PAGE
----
Immokalee, Florida sits 80 miles southeast of Ft. Myers. Appearing out of morning mist within the lush palm, pine, cypress and orange tree groves that stand sentry as a gateway to the Everglades, the small agricultural outpost is "My Home," the Seminole word hanging as ironically in the air and as divorced from reality as the the nylon banners hanging from street corners on its modest Main St. with silkscreened images of a cornucopia overflowing with fruit. For the last week, between serving soup as a volunteer at the Guadalupe Center kitchen where Chiapanecos, Oaxaqueños and Guatemaltecos who can't find work in the fields come for lunch and a visit to the hyperreality of Disneyworld, I find myself in the middle of a post-industrial, slave-wage, stoop labor central, harvesting tomatoes alongside said undocumented migrant workers who speak Zapotec, Tzotzil and Quiche just as readily as they do Spanish. For fifty cents a bucket, I toil in a quivering exhaustion, my neck and shoulders beet red from the ravages of an unforgiving tropical sun. It is the first year in eight that I have not been in Los Angeles for the annual Ollin San Patricio show. Appropriately, the Rodarte twins, Scott and Randy, were actually gigging outside of LA this year and my so sojourn to the lands where the harvest of shame is far from over did not actually overlap the traditional Pogues cover tribute.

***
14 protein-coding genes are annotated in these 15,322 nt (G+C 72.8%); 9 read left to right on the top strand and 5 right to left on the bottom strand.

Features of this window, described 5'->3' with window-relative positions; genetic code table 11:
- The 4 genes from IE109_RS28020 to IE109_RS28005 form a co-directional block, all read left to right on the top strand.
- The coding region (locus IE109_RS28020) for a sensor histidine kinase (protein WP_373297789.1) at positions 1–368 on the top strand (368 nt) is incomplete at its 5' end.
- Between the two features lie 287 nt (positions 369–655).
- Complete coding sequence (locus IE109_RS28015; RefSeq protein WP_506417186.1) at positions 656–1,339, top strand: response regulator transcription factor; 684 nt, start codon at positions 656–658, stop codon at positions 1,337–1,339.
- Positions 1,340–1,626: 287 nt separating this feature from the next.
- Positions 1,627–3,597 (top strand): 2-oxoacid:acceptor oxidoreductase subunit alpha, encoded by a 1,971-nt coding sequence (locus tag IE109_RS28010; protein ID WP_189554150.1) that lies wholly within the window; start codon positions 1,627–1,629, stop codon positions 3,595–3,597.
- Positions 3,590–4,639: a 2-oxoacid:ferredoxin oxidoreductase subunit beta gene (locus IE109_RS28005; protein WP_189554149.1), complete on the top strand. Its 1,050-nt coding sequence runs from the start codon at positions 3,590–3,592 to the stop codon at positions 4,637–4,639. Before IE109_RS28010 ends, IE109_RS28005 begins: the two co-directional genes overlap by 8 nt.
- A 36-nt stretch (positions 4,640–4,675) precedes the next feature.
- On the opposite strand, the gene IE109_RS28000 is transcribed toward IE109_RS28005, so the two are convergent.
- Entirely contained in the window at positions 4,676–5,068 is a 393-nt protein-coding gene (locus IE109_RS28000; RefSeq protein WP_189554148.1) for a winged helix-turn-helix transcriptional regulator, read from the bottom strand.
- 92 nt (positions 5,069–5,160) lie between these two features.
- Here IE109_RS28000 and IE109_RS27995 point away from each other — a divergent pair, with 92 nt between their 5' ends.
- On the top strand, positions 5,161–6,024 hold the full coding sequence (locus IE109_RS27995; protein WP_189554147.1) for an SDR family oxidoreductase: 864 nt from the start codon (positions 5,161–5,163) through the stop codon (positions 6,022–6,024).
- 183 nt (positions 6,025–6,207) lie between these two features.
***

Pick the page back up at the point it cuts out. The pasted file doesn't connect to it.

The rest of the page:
Imagine being on the Dana Point bluffs on the Pacific coast midway between San Diego and Los Angeles for the NALIP conference with independent Latino filmmakers and emerging industry players--among them Frida Torresblanco and Carlos Cuarón, two darlings of the recent renaissance in Mexican cinema--for two days of surfside schmooze and Mariott Hotel shenanigans then flipping the script 180 degrees for a rude awakening on the other side of the continental U.S. among the most humble and hardest working people on the planet, gente who work 12 hour days in an effort to earn 50 cents for every 20 pound bucket of tomatoes they harvest by hand. To call it a study in contrasts would be overstating the obvious, but here it becomes necessary to underscore how shallow and meaningless all the movie business and creative pretension seem alongside the sweat and pesticide-stained efforts of so many who toil under brutal and savage anonymity so that we can glibly and innocently consume our salads, sandwiches and pasta sauce. The next time some anti-immigrant, zenophobic rube tells me that Mexicans are breaking the law and should be deported, he'll be lucky if I don't slug him. I know. I did it. I picked 50 buckets and earned a measley $22 for an interminable day in the mud and steam of ripe tomato decay, picking green tomatoes in exchange for plastic coin-sized, wafer-thin chips, each the equivalent of two quarters. Those who rail against immigration only blame and persecute those least likely to defend themselves. They would wither and die in the shoes of the fieldworkers who pick the crops we see so many days later in the grocery store. Take your Whopper. I won't go near one. Go try to pick tomatoes in Immokalee for a day, then talk to me about how "illegal aliens" are taking jobs from U.S. citizens. I dare you. Grow some courage, please. Earn your right to talk about who this country belongs to and then tell me I'm unpatriotic. You took the land by force and now you're afraid that the brown-skinned natives from southern climes will inherit the soil you so easily claim as your own. Five hundred years does not an owner make. The earth will belong, as even your biblical references proclaim, once again to the meek. Those quiet, long-suffering Indians you hound and defile with your illiterate and uneducated invective, your hate and fear, are the only ones left with the strength and perseverance to harvest your meals at pennies per pound... And lastly, let me ask you to please support the Coalition of Immokalee Workers in their efforts to end exploitation in the Florida fields by signing the petition to end sweat shops and slavery and by avoiding Burger King, which refuses still to pay an extra penny per pound.